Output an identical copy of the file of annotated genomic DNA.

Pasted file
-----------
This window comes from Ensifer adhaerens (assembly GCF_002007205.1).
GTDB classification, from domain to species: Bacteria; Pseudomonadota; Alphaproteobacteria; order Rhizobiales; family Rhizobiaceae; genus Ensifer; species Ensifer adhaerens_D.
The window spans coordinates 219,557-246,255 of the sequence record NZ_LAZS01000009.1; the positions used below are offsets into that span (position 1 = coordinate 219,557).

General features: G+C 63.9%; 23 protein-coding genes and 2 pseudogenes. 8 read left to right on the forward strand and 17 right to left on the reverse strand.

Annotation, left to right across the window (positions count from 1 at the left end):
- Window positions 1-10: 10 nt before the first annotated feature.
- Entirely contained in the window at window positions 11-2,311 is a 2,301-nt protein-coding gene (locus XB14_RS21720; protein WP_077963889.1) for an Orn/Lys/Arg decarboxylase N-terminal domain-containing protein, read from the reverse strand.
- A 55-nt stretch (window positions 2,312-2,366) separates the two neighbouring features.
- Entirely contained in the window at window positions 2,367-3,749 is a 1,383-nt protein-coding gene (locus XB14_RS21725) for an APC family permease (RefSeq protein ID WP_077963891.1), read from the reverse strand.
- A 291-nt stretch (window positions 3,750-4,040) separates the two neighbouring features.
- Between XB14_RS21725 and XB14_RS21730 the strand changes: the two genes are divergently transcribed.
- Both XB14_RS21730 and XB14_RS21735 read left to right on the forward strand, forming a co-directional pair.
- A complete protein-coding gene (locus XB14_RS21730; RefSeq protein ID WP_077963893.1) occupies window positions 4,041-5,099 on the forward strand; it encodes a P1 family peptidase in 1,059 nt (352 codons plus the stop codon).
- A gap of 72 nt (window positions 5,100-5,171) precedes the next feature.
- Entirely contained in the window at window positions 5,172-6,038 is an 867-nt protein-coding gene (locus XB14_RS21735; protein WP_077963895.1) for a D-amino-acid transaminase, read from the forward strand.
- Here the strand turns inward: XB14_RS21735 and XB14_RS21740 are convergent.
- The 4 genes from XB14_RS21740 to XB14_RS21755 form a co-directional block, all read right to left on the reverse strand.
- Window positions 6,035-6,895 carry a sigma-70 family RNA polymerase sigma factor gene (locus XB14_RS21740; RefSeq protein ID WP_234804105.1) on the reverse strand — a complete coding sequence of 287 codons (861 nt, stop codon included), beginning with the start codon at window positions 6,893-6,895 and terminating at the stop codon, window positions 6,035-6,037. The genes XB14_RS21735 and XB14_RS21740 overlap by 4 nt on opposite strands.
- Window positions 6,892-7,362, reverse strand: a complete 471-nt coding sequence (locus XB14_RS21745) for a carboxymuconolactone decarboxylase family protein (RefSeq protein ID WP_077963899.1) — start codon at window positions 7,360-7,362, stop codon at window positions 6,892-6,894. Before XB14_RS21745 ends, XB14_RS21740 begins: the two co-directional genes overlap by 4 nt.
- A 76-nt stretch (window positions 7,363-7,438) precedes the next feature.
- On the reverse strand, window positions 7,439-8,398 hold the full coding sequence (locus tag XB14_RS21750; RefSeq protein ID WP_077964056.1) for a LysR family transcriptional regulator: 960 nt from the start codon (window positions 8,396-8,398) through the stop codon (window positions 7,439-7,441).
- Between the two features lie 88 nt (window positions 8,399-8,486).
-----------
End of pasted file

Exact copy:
This window comes from Ensifer adhaerens (assembly GCF_002007205.1).
GTDB classification, from domain to species: Bacteria; Pseudomonadota; Alphaproteobacteria; order Rhizobiales; family Rhizobiaceae; genus Ensifer; species Ensifer adhaerens_D.
The window spans coordinates 219,557-246,255 of the sequence record NZ_LAZS01000009.1; the positions used below are offsets into that span (position 1 = coordinate 219,557).

General features: G+C 63.9%; 23 protein-coding genes and 2 pseudogenes. 8 read left to right on the forward strand and 17 right to left on the reverse strand.

Annotation, left to right across the window (positions count from 1 at the left end):
- Window positions 1-10: 10 nt before the first annotated feature.
- Entirely contained in the window at window positions 11-2,311 is a 2,301-nt protein-coding gene (locus XB14_RS21720; protein WP_077963889.1) for an Orn/Lys/Arg decarboxylase N-terminal domain-containing protein, read from the reverse strand.
- A 55-nt stretch (window positions 2,312-2,366) separates the two neighbouring features.
- Entirely contained in the window at window positions 2,367-3,749 is a 1,383-nt protein-coding gene (locus XB14_RS21725) for an APC family permease (RefSeq protein ID WP_077963891.1), read from the reverse strand.
- A 291-nt stretch (window positions 3,750-4,040) separates the two neighbouring features.
- Between XB14_RS21725 and XB14_RS21730 the strand changes: the two genes are divergently transcribed.
- Both XB14_RS21730 and XB14_RS21735 read left to right on the forward strand, forming a co-directional pair.
- A complete protein-coding gene (locus XB14_RS21730; RefSeq protein ID WP_077963893.1) occupies window positions 4,041-5,099 on the forward strand; it encodes a P1 family peptidase in 1,059 nt (352 codons plus the stop codon).
- A gap of 72 nt (window positions 5,100-5,171) precedes the next feature.
- Entirely contained in the window at window positions 5,172-6,038 is an 867-nt protein-coding gene (locus XB14_RS21735; protein WP_077963895.1) for a D-amino-acid transaminase, read from the forward strand.
- Here the strand turns inward: XB14_RS21735 and XB14_RS21740 are convergent.
- The 4 genes from XB14_RS21740 to XB14_RS21755 form a co-directional block, all read right to left on the reverse strand.
- Window positions 6,035-6,895 carry a sigma-70 family RNA polymerase sigma factor gene (locus XB14_RS21740; RefSeq protein ID WP_234804105.1) on the reverse strand — a complete coding sequence of 287 codons (861 nt, stop codon included), beginning with the start codon at window positions 6,893-6,895 and terminating at the stop codon, window positions 6,035-6,037. The genes XB14_RS21735 and XB14_RS21740 overlap by 4 nt on opposite strands.
- Window positions 6,892-7,362, reverse strand: a complete 471-nt coding sequence (locus XB14_RS21745) for a carboxymuconolactone decarboxylase family protein (RefSeq protein ID WP_077963899.1) — start codon at window positions 7,360-7,362, stop codon at window positions 6,892-6,894. Before XB14_RS21745 ends, XB14_RS21740 begins: the two co-directional genes overlap by 4 nt.
- A 76-nt stretch (window positions 7,363-7,438) precedes the next feature.
- On the reverse strand, window positions 7,439-8,398 hold the full coding sequence (locus tag XB14_RS21750; RefSeq protein ID WP_077964056.1) for a LysR family transcriptional regulator: 960 nt from the start codon (window positions 8,396-8,398) through the stop codon (window positions 7,439-7,441).
- Between the two features lie 88 nt (window positions 8,399-8,486).